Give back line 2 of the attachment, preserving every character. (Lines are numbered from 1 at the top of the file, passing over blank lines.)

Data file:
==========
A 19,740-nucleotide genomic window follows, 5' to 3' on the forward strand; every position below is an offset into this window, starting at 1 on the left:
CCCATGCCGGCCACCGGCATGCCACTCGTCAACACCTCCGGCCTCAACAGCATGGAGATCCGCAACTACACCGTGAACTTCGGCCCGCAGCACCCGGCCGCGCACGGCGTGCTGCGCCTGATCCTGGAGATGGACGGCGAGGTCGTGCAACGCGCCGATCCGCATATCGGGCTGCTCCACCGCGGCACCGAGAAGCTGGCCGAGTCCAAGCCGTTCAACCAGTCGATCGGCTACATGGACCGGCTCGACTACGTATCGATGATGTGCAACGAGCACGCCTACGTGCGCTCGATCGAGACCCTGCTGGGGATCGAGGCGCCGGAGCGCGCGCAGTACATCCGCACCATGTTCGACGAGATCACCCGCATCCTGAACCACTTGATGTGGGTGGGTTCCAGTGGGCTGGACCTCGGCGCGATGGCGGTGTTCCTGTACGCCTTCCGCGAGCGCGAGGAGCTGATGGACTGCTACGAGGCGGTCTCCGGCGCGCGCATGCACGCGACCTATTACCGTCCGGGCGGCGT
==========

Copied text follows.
CCCATGCCGGCCACCGGCATGCCACTCGTCAACACCTCCGGCCTCAACAGCATGGAGATCCGCAACTACACCGTGAACTTCGGCCCGCAGCACCCGGCCGCGCACGGCGTGCTGCGCCTGATCCTGGAGATGGACGGCGAGGTCGTGCAACGCGCCGATCCGCATATCGGGCTGCTCCACCGCGGCACCGAGAAGCTGGCCGAGTCCAAGCCGTTCAACCAGTCGATCGGCTACATGGACCGGCTCGACTACGTATCGATGATGTGCAACGAGCACGCCTACGTGCGCTCGATCGAGACCCTGCTGGGGATCGAGGCGCCGGAGCGCGCGCAGTACATCCGCACCATGTTCGACGAGATCACCCGCATCCTGAACCACTTGATGTGGGTGGGTTCCAGTGGGCTGGACCTCGGCGCGATGGCGGTGTTCCTGTACGCCTTCCGCGAGCGCGAGGAGCTGATGGACTGCTACGAGGCGGTCTCCGGCGCGCGCATGCACGCGACCTATTACCGTCCGGGCGGCGT